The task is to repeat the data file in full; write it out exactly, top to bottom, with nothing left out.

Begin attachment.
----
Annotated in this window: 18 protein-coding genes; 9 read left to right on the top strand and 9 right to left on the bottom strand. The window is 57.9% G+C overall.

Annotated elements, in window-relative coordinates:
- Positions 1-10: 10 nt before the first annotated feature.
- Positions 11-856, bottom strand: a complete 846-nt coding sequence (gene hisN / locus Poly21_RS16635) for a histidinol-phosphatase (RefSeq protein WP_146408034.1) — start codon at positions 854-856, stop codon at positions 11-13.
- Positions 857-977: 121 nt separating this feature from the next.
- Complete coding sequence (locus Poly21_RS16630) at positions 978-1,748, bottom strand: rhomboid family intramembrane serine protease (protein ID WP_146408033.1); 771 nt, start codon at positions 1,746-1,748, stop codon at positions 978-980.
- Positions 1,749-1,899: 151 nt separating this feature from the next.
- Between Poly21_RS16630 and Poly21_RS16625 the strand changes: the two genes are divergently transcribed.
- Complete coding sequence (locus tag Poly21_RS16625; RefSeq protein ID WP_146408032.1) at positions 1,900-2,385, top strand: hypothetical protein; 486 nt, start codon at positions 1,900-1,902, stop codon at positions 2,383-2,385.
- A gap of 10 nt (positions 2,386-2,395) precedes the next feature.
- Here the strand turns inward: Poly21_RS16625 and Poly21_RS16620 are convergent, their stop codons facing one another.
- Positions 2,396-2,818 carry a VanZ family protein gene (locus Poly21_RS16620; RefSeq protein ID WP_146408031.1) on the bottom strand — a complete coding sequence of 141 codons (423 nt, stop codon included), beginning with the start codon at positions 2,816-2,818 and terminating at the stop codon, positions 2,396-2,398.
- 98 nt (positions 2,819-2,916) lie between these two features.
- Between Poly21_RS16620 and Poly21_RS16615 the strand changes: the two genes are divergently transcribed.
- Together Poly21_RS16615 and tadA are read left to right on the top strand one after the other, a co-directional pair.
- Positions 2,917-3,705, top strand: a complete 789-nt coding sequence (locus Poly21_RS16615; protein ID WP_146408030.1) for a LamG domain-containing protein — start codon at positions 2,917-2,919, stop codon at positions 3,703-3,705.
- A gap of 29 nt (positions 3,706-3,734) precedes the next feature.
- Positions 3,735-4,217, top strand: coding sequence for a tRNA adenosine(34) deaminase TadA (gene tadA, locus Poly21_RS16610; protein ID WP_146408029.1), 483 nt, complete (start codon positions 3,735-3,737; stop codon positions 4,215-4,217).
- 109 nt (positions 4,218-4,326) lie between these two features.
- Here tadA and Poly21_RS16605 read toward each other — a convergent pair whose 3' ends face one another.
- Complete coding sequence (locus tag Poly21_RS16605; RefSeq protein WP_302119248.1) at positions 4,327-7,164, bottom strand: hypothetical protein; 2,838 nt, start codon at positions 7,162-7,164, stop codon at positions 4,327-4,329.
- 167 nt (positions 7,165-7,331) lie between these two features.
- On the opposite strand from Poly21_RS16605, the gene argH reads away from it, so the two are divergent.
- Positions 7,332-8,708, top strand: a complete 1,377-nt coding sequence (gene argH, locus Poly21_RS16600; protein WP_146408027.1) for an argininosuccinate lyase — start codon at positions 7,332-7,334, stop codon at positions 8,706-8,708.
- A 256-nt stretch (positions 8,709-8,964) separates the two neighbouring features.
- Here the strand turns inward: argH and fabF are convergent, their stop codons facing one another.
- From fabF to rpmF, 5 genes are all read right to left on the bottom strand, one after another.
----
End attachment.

Annotated in this window: 18 protein-coding genes; 9 read left to right on the top strand and 9 right to left on the bottom strand. The window is 57.9% G+C overall.

Annotated elements, in window-relative coordinates:
- Positions 1-10: 10 nt before the first annotated feature.
- Positions 11-856, bottom strand: a complete 846-nt coding sequence (gene hisN / locus Poly21_RS16635) for a histidinol-phosphatase (RefSeq protein WP_146408034.1) — start codon at positions 854-856, stop codon at positions 11-13.
- Positions 857-977: 121 nt separating this feature from the next.
- Complete coding sequence (locus Poly21_RS16630) at positions 978-1,748, bottom strand: rhomboid family intramembrane serine protease (protein ID WP_146408033.1); 771 nt, start codon at positions 1,746-1,748, stop codon at positions 978-980.
- Positions 1,749-1,899: 151 nt separating this feature from the next.
- Between Poly21_RS16630 and Poly21_RS16625 the strand changes: the two genes are divergently transcribed.
- Complete coding sequence (locus tag Poly21_RS16625; RefSeq protein ID WP_146408032.1) at positions 1,900-2,385, top strand: hypothetical protein; 486 nt, start codon at positions 1,900-1,902, stop codon at positions 2,383-2,385.
- A gap of 10 nt (positions 2,386-2,395) precedes the next feature.
- Here the strand turns inward: Poly21_RS16625 and Poly21_RS16620 are convergent, their stop codons facing one another.
- Positions 2,396-2,818 carry a VanZ family protein gene (locus Poly21_RS16620; RefSeq protein ID WP_146408031.1) on the bottom strand — a complete coding sequence of 141 codons (423 nt, stop codon included), beginning with the start codon at positions 2,816-2,818 and terminating at the stop codon, positions 2,396-2,398.
- 98 nt (positions 2,819-2,916) lie between these two features.
- Between Poly21_RS16620 and Poly21_RS16615 the strand changes: the two genes are divergently transcribed.
- Together Poly21_RS16615 and tadA are read left to right on the top strand one after the other, a co-directional pair.
- Positions 2,917-3,705, top strand: a complete 789-nt coding sequence (locus Poly21_RS16615; protein ID WP_146408030.1) for a LamG domain-containing protein — start codon at positions 2,917-2,919, stop codon at positions 3,703-3,705.
- A gap of 29 nt (positions 3,706-3,734) precedes the next feature.
- Positions 3,735-4,217, top strand: coding sequence for a tRNA adenosine(34) deaminase TadA (gene tadA, locus Poly21_RS16610; protein ID WP_146408029.1), 483 nt, complete (start codon positions 3,735-3,737; stop codon positions 4,215-4,217).
- 109 nt (positions 4,218-4,326) lie between these two features.
- Here tadA and Poly21_RS16605 read toward each other — a convergent pair whose 3' ends face one another.
- Complete coding sequence (locus tag Poly21_RS16605; RefSeq protein WP_302119248.1) at positions 4,327-7,164, bottom strand: hypothetical protein; 2,838 nt, start codon at positions 7,162-7,164, stop codon at positions 4,327-4,329.
- 167 nt (positions 7,165-7,331) lie between these two features.
- On the opposite strand from Poly21_RS16605, the gene argH reads away from it, so the two are divergent.
- Positions 7,332-8,708, top strand: a complete 1,377-nt coding sequence (gene argH, locus Poly21_RS16600; protein WP_146408027.1) for an argininosuccinate lyase — start codon at positions 7,332-7,334, stop codon at positions 8,706-8,708.
- A 256-nt stretch (positions 8,709-8,964) separates the two neighbouring features.
- Here the strand turns inward: argH and fabF are convergent, their stop codons facing one another.
- From fabF to rpmF, 5 genes are all read right to left on the bottom strand, one after another.